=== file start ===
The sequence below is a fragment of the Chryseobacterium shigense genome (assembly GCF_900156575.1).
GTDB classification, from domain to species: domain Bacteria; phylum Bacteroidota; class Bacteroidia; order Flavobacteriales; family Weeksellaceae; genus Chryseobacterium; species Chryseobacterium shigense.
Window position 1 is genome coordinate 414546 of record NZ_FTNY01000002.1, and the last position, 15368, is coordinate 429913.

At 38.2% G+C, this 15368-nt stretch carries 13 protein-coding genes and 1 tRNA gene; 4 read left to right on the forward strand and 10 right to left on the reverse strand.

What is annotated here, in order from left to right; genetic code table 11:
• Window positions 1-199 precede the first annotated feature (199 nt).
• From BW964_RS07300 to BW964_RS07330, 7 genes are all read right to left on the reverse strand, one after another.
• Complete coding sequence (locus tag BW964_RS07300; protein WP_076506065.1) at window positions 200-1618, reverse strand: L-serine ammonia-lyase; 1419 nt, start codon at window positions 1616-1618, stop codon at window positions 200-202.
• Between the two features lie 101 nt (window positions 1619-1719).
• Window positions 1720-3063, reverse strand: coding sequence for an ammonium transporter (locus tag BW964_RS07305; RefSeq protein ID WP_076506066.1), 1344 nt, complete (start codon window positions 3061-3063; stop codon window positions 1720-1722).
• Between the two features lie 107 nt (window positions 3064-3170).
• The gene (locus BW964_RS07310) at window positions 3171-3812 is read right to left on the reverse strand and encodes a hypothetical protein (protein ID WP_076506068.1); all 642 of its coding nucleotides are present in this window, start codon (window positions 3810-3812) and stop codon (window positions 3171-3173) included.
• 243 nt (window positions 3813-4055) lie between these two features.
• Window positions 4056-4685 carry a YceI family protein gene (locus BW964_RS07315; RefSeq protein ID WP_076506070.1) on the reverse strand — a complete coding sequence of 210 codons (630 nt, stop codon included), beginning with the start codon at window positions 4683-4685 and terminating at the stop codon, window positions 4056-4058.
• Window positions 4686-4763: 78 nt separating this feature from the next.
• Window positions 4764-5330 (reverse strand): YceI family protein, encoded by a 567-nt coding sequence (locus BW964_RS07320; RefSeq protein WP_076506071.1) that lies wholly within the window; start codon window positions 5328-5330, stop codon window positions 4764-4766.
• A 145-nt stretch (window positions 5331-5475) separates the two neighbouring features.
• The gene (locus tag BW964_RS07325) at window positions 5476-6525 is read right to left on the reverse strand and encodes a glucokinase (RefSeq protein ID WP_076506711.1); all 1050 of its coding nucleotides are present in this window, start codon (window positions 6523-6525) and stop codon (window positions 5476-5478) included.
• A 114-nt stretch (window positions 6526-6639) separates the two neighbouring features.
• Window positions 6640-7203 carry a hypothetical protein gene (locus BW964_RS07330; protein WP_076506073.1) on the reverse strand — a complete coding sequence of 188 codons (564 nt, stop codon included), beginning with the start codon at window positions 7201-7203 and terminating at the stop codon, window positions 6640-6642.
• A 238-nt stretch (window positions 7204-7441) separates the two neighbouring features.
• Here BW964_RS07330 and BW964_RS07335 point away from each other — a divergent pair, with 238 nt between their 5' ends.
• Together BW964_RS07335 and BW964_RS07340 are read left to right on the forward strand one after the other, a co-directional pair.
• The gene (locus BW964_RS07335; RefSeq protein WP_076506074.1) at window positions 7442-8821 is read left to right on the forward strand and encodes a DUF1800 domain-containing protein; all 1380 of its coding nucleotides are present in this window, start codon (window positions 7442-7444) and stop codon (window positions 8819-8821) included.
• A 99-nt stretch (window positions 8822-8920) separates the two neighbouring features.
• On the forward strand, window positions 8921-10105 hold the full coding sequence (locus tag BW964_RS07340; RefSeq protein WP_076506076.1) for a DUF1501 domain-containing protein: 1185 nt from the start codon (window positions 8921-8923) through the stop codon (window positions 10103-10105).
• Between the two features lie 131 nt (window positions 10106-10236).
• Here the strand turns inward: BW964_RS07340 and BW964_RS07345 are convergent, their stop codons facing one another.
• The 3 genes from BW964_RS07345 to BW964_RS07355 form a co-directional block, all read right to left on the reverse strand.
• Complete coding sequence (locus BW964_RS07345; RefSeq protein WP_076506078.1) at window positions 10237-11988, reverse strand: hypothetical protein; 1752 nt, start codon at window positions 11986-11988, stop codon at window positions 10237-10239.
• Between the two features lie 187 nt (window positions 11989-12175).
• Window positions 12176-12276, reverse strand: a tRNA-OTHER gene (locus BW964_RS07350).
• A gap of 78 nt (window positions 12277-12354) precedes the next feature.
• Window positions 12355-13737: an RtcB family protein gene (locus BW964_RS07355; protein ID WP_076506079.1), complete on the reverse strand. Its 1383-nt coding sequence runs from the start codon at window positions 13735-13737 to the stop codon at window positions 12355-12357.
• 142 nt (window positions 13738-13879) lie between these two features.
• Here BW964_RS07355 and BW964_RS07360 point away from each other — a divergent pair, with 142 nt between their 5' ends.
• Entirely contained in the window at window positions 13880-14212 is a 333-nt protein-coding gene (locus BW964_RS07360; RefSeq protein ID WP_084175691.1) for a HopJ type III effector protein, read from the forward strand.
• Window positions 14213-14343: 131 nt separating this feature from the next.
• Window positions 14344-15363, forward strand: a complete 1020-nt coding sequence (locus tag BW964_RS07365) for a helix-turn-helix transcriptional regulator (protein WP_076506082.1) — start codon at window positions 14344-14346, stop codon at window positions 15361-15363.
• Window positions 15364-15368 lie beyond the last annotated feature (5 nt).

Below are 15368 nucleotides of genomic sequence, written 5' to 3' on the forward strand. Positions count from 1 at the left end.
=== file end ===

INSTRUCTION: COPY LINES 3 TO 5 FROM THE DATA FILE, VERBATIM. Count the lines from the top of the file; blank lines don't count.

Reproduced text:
Window position 1 is genome coordinate 414546 of record NZ_FTNY01000002.1, and the last position, 15368, is coordinate 429913.

At 38.2% G+C, this 15368-nt stretch carries 13 protein-coding genes and 1 tRNA gene; 4 read left to right on the forward strand and 10 right to left on the reverse strand.

What is annotated here, in order from left to right; genetic code table 11: